- The Washington Times - Saturday, December 27, 2008

BALTIMORE | The switch from old-fashioned parking meters to electronic ones has increased the city’s parking revenue by 54 percent over four years, according to the Baltimore Parking Authority.

Revenue increased to $7 million this fiscal year, compared with $4.5 million in fiscal 2004 - the last year before the new meters were installed. The electronic boxes accept cash and credit cards and give parkers a paper receipt marked with an expiration time. They serve an entire block instead of a single parking spot.

The District and other U.S. cities using multi-space meters also report increases in revenue.

The use of credit cards at electronic meters in the District’s Georgetown neighborhood increase revenue by 35 percent to 40 percent, said John Lisle, a spokesman for the District Department of Transportation. He said parkers in Georgetown use cards for about half of the payments. However, about 25 percent of parkers in Adams Morgan pay by credit card, which has resulted in a more modest 20 percent revenue increase.

The switch in Portland, Ore., increased revenue by 30 percent over three years, said Ellis McCoy, the manager of the city’s parking program.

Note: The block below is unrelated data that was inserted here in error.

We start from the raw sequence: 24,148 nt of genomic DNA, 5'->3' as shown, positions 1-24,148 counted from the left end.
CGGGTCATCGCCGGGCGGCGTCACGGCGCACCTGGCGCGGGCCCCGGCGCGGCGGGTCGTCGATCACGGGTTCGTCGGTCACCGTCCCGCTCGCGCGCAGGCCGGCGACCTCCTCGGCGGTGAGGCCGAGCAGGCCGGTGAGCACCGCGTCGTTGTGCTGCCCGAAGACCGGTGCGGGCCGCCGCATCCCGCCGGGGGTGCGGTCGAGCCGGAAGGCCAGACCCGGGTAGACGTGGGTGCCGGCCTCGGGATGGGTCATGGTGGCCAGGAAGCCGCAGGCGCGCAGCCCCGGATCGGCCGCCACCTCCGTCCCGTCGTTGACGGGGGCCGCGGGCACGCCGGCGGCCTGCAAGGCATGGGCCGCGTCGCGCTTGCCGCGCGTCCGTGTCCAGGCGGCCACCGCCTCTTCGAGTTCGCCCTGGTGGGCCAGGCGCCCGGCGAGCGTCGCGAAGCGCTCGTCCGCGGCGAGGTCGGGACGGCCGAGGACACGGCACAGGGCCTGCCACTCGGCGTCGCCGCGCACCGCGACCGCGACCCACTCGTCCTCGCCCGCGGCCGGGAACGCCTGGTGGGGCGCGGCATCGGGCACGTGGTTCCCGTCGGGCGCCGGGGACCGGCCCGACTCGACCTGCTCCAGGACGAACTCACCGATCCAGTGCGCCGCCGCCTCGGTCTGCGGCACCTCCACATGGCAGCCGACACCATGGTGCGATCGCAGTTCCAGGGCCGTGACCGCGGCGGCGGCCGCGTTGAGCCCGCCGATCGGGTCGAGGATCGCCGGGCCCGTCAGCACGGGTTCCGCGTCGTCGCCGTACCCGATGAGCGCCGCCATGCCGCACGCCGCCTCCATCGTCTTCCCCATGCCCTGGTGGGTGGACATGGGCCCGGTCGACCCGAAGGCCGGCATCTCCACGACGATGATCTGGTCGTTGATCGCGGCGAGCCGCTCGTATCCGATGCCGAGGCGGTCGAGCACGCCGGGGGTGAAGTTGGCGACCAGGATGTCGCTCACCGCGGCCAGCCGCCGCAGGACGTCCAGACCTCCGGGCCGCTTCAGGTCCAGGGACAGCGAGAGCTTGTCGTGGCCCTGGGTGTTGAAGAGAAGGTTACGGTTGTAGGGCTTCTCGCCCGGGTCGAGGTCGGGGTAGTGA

Peter E. Little, the Baltimore Parking Authority’s executive director, said of the meters: “Financially, they are doing well. The real aim has been to make it easier for people to comply with the law.”

The first 300 to 400 meters in Baltimore were expected to bring in an extra $1 million, but revenue increased almost $2.5 million.

The new machines allow more cars to fit in the same amount of space because individual spots aren’t marked off by meters. Up to 15 percent more cars can fit on each block.

It’s also more convenient for parkers to pay, Mr. Little said. About half of all parkers now pay by credit card, and since the minimum payment by plastic is $1, he said some pay for more time than they might have before with traditional meters.

Parkers can even press a button labeled “max,” for maximum time, which charges for two or even four hours of parking time, depending on the location.

Some parkers have exploited loopholes that allow them to pass unexpired paper receipts to other parkers or carry the unexpired receipt to an area where parking costs more an hour. Mr. Little said the city might restrict receipt reuse to sectors in the city.

However, the machines reduce fraud since they are “fully auditable,” and the city knows how much it should receive from each one.

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